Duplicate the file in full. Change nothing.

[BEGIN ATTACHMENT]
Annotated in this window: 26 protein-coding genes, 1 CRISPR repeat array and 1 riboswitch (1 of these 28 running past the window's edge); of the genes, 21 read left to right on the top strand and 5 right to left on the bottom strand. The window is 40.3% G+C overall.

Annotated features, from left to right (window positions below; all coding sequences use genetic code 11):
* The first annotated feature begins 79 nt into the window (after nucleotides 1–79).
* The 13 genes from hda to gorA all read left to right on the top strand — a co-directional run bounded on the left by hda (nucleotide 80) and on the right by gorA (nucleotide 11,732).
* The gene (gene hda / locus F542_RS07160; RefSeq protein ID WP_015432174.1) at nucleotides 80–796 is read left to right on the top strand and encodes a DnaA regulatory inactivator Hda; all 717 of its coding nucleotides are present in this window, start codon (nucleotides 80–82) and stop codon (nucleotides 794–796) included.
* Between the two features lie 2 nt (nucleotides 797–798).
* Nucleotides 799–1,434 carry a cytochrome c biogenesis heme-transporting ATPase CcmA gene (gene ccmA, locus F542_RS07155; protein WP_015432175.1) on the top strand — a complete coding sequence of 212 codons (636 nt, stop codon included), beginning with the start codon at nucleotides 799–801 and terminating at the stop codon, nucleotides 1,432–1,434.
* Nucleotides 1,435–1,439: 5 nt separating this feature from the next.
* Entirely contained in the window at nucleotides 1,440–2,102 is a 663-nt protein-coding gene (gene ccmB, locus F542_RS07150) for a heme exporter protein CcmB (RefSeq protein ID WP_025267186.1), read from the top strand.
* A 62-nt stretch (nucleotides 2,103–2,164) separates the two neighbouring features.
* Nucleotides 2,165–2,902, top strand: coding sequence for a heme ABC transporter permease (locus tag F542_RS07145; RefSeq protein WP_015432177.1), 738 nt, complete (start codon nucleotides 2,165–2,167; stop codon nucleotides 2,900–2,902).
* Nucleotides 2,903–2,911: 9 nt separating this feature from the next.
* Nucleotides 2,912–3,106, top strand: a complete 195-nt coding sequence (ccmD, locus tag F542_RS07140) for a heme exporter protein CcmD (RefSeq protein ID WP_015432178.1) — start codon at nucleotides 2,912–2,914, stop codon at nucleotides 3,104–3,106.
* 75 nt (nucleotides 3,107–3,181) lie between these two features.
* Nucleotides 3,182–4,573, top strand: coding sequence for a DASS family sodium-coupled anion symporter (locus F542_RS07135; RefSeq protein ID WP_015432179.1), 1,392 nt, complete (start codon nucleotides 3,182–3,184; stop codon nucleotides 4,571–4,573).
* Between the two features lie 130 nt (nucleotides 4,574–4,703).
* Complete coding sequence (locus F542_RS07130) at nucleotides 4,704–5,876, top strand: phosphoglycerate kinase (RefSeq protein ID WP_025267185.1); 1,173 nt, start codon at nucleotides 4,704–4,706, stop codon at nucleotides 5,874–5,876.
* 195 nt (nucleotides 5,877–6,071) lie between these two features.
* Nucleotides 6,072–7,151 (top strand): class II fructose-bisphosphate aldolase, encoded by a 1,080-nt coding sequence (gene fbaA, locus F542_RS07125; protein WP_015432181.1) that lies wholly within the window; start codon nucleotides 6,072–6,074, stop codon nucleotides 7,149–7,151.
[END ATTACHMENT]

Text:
Annotated in this window: 26 protein-coding genes, 1 CRISPR repeat array and 1 riboswitch (1 of these 28 running past the window's edge); of the genes, 21 read left to right on the top strand and 5 right to left on the bottom strand. The window is 40.3% G+C overall.

Annotated features, from left to right (window positions below; all coding sequences use genetic code 11):
* The first annotated feature begins 79 nt into the window (after nucleotides 1–79).
* The 13 genes from hda to gorA all read left to right on the top strand — a co-directional run bounded on the left by hda (nucleotide 80) and on the right by gorA (nucleotide 11,732).
* The gene (gene hda / locus F542_RS07160; RefSeq protein ID WP_015432174.1) at nucleotides 80–796 is read left to right on the top strand and encodes a DnaA regulatory inactivator Hda; all 717 of its coding nucleotides are present in this window, start codon (nucleotides 80–82) and stop codon (nucleotides 794–796) included.
* Between the two features lie 2 nt (nucleotides 797–798).
* Nucleotides 799–1,434 carry a cytochrome c biogenesis heme-transporting ATPase CcmA gene (gene ccmA, locus F542_RS07155; protein WP_015432175.1) on the top strand — a complete coding sequence of 212 codons (636 nt, stop codon included), beginning with the start codon at nucleotides 799–801 and terminating at the stop codon, nucleotides 1,432–1,434.
* Nucleotides 1,435–1,439: 5 nt separating this feature from the next.
* Entirely contained in the window at nucleotides 1,440–2,102 is a 663-nt protein-coding gene (gene ccmB, locus F542_RS07150) for a heme exporter protein CcmB (RefSeq protein ID WP_025267186.1), read from the top strand.
* A 62-nt stretch (nucleotides 2,103–2,164) separates the two neighbouring features.
* Nucleotides 2,165–2,902, top strand: coding sequence for a heme ABC transporter permease (locus tag F542_RS07145; RefSeq protein WP_015432177.1), 738 nt, complete (start codon nucleotides 2,165–2,167; stop codon nucleotides 2,900–2,902).
* Nucleotides 2,903–2,911: 9 nt separating this feature from the next.
* Nucleotides 2,912–3,106, top strand: a complete 195-nt coding sequence (ccmD, locus tag F542_RS07140) for a heme exporter protein CcmD (RefSeq protein ID WP_015432178.1) — start codon at nucleotides 2,912–2,914, stop codon at nucleotides 3,104–3,106.
* 75 nt (nucleotides 3,107–3,181) lie between these two features.
* Nucleotides 3,182–4,573, top strand: coding sequence for a DASS family sodium-coupled anion symporter (locus F542_RS07135; RefSeq protein ID WP_015432179.1), 1,392 nt, complete (start codon nucleotides 3,182–3,184; stop codon nucleotides 4,571–4,573).
* Between the two features lie 130 nt (nucleotides 4,574–4,703).
* Complete coding sequence (locus F542_RS07130) at nucleotides 4,704–5,876, top strand: phosphoglycerate kinase (RefSeq protein ID WP_025267185.1); 1,173 nt, start codon at nucleotides 4,704–4,706, stop codon at nucleotides 5,874–5,876.
* 195 nt (nucleotides 5,877–6,071) lie between these two features.
* Nucleotides 6,072–7,151 (top strand): class II fructose-bisphosphate aldolase, encoded by a 1,080-nt coding sequence (gene fbaA, locus F542_RS07125; protein WP_015432181.1) that lies wholly within the window; start codon nucleotides 6,072–6,074, stop codon nucleotides 7,149–7,151.